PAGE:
But as there is no written record of Christians rejecting the name of Pokesdown on religious or spiritual grounds at any point in its history, we can only speculate.

If we zoom out from Pokesdown, and look at the whole of England, it’s still difficult to get a picture of the strength of Christian opinion on the subject of pixies/fairies/witches/ goblins, because there is room for different opinions within Christianity, and because of big shifts in opinions during different periods of history. To give two examples, there is written evidence of late-Elizabethan and seventeenth-century English Protestants equating fairies with ‘falsehood, Catholicism, and the invisible wiles of the Devil’.143 But there was also Reginald Scot’s publication in 1584, called ‘A Discovery of Witchcraft’, which, The British Library explains, was:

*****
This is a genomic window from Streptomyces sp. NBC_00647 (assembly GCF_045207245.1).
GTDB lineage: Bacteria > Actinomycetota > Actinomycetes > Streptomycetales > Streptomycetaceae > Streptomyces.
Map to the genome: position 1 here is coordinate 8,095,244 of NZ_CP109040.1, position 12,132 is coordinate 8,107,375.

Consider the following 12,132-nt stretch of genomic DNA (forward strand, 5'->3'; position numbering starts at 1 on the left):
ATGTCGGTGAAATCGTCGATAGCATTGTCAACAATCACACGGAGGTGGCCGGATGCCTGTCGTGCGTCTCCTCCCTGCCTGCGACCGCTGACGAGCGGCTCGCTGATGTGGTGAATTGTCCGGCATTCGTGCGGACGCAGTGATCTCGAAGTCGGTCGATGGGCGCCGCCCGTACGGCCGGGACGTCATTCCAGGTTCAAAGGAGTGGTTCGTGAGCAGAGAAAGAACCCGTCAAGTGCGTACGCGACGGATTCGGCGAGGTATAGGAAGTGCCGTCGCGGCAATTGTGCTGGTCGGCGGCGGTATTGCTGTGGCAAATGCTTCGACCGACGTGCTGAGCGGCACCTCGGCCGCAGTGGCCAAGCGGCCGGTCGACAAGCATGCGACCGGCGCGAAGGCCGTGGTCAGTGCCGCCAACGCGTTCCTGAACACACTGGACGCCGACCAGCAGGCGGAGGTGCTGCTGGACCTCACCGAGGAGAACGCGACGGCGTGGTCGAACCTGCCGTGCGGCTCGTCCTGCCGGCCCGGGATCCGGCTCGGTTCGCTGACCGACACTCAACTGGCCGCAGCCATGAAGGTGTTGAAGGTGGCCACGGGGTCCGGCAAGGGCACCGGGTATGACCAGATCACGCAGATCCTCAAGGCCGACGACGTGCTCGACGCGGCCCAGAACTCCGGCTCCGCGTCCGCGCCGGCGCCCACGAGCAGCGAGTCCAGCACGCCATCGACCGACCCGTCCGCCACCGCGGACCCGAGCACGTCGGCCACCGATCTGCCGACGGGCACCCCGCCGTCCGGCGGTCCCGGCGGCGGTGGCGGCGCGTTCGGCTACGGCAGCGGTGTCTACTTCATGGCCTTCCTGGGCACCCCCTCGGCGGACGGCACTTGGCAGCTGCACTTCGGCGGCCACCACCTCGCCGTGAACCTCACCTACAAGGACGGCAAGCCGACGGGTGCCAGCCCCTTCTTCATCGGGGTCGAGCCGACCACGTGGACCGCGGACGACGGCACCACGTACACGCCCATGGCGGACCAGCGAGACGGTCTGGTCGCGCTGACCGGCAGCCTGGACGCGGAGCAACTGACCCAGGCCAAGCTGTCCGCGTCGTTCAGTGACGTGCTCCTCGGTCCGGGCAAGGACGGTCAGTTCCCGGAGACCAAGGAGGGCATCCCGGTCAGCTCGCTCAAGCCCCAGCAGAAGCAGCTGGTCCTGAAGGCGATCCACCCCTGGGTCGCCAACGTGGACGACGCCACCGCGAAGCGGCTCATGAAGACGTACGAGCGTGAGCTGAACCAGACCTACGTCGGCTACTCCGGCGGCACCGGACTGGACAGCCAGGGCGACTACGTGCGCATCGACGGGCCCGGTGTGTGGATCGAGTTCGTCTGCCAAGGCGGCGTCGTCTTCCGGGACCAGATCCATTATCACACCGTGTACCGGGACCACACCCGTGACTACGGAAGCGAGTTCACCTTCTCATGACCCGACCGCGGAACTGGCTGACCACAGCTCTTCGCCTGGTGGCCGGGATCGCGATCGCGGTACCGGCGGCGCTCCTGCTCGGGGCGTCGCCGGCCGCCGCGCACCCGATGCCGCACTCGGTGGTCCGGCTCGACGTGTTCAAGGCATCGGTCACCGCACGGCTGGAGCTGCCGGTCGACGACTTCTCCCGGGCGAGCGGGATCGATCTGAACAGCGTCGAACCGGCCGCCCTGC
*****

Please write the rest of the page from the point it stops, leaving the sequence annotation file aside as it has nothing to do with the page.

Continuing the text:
“a sceptical treatise recording and debunking popular and scholarly beliefs about witchcraft, magic and other superstitions. Scot argued that belief in magic was both irrational and un-Christian. He suggested non-magical reasons and causes for both magical phenomena and accusations of witchcraft. These included psychological and sociological causes.” 143aa

A 1921 journalist telling us about Reginald Scot describes his comprehensive work as aiming to prove

“that the belief in witchcraft and magic was alike opposed to reason and religion… he did his utmost to stay the cruel persecution habitually pursuing poor, aged and simple persons popularly credited with being witches… his work for a time made great impressions on the magistracy and clergy…”

But when James I became king he ordered all of Scot’s works burned. In 1684, Scot wrote:143a